BAKERSFIELD, Calif. — Victims and survivors of the October 2017 Las Vegas Route 91 Harvest Festival shooting residing in California will now have the chance to get some assistance through a new project: SoCalRoute91.
Kern County District Attorney Cynthia Zimmer announced Friday that ‘Give an Hour’, a nonprofit specializing in mental health and emotional wellness, has been awarded a contract and is partnering with the California Victim Compensation Board to offer support services to victims of the shooting. This includes those in Kern.
The DA's Office said approximately 65% of the more than 24,000 attendees of the 2017 Route 91 Harvest Festival were from California, with most residing in Southern California.
Funding for this project, SoCalRoute91, will benefit eight counties: Kern, Ventura, Santa Barbara, Los Angeles, Orange, San Bernardino, Riverside, and San Diego.
The DA's Office Victim Services Unit said it has assisted more than 100 Kern County residents affected by the Harvest Festival Shooting. Based on ticket sales, it is estimated that more than 300 Kern residents attended the Harvest Festival, and the impacts of the shooting extend beyond those who were directly present.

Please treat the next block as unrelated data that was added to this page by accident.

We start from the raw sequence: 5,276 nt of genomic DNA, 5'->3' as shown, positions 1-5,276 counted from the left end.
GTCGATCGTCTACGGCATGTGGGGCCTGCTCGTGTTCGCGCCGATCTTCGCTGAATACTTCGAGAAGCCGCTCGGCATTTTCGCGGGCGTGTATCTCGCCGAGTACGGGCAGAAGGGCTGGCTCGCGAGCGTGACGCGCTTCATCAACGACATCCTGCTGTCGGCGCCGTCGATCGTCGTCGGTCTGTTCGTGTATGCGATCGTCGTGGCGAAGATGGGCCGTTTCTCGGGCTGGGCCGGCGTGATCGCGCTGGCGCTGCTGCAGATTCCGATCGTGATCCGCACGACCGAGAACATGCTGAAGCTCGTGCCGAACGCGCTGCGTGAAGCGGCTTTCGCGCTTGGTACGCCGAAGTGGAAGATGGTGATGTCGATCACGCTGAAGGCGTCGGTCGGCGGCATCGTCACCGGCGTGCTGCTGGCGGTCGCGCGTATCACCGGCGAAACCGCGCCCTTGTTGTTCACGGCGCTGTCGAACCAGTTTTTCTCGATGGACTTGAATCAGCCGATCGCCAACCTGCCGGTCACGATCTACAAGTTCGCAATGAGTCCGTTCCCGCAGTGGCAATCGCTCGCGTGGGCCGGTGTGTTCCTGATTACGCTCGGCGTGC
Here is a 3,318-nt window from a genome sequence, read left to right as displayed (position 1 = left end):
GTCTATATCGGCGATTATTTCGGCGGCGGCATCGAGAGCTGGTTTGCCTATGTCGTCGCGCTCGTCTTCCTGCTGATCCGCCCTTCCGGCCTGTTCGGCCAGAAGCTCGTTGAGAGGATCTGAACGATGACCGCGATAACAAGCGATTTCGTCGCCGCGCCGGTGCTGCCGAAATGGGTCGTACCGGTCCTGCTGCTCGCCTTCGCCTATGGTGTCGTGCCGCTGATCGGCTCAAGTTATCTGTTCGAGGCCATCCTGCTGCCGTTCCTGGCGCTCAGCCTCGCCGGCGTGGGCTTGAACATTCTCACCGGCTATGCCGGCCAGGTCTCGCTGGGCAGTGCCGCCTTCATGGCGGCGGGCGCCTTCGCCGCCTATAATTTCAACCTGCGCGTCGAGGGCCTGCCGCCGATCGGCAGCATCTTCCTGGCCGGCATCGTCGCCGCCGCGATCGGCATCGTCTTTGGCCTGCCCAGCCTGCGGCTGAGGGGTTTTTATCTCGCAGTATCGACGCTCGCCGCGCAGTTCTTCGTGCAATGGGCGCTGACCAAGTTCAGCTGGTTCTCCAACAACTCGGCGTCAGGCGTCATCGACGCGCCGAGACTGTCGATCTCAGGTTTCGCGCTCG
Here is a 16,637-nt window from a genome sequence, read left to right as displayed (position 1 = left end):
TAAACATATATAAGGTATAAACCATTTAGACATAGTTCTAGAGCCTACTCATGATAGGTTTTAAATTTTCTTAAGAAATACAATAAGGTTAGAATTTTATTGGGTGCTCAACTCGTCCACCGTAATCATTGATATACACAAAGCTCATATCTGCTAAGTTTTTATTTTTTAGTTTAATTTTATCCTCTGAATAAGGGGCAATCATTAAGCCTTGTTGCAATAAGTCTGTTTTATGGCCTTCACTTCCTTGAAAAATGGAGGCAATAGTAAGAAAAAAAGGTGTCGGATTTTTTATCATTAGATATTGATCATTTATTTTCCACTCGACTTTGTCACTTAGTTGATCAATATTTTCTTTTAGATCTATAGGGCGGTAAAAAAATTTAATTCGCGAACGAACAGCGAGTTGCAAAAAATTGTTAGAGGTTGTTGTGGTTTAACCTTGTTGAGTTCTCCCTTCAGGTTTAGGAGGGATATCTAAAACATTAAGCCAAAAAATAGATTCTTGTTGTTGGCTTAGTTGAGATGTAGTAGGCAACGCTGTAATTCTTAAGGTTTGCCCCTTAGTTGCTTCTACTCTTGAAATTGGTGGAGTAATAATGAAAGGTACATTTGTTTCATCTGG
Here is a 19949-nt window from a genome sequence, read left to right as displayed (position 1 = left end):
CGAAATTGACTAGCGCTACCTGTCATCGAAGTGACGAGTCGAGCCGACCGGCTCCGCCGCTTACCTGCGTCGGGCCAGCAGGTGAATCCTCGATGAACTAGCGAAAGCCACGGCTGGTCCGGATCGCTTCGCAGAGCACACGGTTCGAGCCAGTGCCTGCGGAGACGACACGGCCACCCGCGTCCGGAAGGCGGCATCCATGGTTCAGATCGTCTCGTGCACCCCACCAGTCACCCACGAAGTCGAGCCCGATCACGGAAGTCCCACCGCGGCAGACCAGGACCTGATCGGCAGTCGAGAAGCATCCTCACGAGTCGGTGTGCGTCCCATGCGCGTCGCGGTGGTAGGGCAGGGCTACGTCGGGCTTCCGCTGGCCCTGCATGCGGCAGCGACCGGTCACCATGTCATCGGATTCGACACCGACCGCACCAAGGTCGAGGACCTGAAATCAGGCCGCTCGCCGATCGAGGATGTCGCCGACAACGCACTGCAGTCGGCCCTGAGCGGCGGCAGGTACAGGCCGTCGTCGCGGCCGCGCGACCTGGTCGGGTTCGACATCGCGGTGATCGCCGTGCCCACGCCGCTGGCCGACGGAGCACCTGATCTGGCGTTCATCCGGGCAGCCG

The SoCalRoute91 project will begin offering the following no-cost services in late September 2020:
• Ongoing Support Groups: Initially, support groups will be available online using a web-based platform. When it is safe to do so, face-to-face groups will be offered in each county;
• Emotional wellness training and coaching;
• An Evidence-Based Peer Support Model that will provide training to survivors who are interested in becoming a peer supporter in the project;
• An online Trauma Resource Library;
• Referrals for mental health services;
• Annual anniversary and memorial events in each county.
For 2020, the project is producing video memorials from survivors to share online. If a survivor is interested in sharing their story, they should contact Give an Hour Outreach Coordinator Michael Morisette at: email@example.com.